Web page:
This story is not for the moms in the rare disease community because they are this story. This story is for the mostly old, mostly white, mostly men who sit in D.C. and decide who will and who will not get treatments.
My children are sick. My children will remain sick for the rest of their lives because my children do not have a treatment. Yes, this is hard to believe. What is more difficult to believe is that there are tens of millions more children just like mine who do not have a treatment. Some of these children are suffering, many are dying and many mothers struggle to do the impossible.
The specifics of my children’s disease are not important. We are the orphaned, the overlooked, the misunderstood. I would like to share with you from my mother’s heart, some of the events of our lives.
I would like to share what it is like to carry your child into an operating room. Olivia, my oldest, had her first surgery at the age of four. I carried her tightly in my arms, while my heart pounded against her tiny chest. She didn’t know. The operating room is shockingly bright when compared to the hospital hallway. The number of masked medical personnel was both comforting and horrifying. The dozens of other times I brought her into surgery were just like the first. She was always curious at first, but when the mask went on, the tears came, big tears from her frightened eyes. I had no tears. My tears were fought back so that my face remained the mother she knew, the one with the soft, reassuring smile. The minute her beautiful eyes were closed, the tears came, my knees buckled and I had to be helped from the OR. Every single time. This does not get any easier.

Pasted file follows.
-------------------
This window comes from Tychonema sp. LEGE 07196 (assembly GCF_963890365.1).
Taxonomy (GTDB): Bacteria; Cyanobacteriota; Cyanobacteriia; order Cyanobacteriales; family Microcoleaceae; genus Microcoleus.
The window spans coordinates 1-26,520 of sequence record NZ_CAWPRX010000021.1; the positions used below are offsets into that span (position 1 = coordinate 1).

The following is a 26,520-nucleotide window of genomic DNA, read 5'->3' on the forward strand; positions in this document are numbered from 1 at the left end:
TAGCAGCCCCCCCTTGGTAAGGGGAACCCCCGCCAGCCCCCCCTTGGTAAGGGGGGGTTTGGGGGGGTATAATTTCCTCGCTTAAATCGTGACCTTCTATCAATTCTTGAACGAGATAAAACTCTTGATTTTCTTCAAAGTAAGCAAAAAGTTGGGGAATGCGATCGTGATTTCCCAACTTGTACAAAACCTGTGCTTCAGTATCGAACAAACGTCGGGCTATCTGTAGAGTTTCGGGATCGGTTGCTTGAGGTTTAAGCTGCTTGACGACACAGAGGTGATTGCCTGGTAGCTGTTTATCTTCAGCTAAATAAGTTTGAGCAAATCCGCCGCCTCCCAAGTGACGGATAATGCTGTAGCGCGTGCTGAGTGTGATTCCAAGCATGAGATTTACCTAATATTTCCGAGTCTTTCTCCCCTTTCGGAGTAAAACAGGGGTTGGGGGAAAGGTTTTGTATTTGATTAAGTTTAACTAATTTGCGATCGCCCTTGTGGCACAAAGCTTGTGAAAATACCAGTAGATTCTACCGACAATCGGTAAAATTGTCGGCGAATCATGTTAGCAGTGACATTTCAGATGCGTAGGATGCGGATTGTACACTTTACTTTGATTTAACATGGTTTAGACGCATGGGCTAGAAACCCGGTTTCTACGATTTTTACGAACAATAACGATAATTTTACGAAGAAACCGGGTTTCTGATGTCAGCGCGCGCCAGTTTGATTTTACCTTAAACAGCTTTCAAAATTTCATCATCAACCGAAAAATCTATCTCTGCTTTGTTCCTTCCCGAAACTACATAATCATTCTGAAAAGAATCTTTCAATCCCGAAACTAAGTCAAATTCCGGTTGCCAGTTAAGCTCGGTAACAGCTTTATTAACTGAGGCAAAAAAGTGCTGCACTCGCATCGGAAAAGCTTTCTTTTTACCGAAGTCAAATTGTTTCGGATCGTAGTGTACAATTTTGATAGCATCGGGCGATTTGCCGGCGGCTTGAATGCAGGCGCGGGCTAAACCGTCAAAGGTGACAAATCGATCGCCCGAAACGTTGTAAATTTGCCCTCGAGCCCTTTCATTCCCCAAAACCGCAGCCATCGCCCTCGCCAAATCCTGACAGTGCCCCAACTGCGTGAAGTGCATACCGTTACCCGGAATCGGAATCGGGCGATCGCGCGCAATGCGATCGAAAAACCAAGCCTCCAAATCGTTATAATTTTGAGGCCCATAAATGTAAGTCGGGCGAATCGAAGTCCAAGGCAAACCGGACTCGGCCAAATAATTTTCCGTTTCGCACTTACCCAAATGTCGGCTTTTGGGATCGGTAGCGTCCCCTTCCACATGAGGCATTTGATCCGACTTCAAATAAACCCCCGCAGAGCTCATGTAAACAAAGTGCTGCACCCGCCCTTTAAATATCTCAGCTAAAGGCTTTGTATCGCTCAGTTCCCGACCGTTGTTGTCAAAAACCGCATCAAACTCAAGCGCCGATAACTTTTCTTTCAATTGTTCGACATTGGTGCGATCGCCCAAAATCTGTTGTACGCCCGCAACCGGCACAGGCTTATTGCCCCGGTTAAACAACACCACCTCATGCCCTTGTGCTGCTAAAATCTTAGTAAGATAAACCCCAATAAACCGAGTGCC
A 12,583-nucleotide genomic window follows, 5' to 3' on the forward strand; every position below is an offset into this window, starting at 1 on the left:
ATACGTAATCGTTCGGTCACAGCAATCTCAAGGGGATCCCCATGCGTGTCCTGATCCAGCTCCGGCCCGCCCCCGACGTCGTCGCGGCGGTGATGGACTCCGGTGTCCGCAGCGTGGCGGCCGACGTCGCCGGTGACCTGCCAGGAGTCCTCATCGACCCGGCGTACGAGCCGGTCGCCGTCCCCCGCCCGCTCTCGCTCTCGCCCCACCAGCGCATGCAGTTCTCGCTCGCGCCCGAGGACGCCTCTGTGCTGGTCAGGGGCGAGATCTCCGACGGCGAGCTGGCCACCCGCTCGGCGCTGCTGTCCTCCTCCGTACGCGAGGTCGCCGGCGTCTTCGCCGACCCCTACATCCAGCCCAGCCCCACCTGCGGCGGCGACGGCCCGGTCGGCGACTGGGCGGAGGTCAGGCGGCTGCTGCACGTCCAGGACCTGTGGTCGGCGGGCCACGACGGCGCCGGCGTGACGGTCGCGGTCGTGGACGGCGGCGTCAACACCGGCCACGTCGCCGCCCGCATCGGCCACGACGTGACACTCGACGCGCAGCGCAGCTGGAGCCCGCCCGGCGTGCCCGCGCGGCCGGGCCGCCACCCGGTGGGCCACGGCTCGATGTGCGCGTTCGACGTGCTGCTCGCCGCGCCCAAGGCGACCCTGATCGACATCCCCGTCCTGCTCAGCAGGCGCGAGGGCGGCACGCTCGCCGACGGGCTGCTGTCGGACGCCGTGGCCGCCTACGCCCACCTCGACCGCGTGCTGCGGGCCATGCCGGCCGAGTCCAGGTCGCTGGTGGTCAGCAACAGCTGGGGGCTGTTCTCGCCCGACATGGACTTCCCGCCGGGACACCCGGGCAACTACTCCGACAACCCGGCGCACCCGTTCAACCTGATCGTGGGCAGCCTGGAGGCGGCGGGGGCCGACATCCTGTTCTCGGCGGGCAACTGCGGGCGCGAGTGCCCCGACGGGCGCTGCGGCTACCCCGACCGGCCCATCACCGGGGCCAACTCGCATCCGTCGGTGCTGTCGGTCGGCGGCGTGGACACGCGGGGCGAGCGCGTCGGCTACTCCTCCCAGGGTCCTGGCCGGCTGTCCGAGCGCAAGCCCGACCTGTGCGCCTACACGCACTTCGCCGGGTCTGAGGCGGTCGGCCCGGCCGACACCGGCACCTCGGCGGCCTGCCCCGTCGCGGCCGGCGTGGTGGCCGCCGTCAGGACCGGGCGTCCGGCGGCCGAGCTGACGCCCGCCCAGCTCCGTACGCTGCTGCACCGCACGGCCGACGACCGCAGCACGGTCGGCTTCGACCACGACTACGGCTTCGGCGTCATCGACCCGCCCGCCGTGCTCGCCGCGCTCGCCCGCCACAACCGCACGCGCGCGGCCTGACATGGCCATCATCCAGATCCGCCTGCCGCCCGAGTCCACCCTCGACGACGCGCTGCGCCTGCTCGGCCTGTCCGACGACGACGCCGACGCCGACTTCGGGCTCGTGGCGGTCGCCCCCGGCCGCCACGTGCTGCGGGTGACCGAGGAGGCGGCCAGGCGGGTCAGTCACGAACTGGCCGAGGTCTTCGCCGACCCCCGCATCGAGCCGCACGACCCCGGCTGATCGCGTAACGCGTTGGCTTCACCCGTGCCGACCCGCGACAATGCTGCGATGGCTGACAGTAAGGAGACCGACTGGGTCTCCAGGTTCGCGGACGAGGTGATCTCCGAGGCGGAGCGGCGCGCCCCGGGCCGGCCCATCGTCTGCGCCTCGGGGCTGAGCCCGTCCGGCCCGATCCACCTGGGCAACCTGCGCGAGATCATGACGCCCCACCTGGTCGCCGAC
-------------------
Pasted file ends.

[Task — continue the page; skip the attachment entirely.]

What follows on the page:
I would like to share the story of bringing my daughter, Hana, for her first surgery. She had her first surgery at the age of seventeen, so I was not allowed to go to the operating room with her. Hana’s surgery was to correct a malformation in her brain and to fuse her neck so that it would stop kinking her br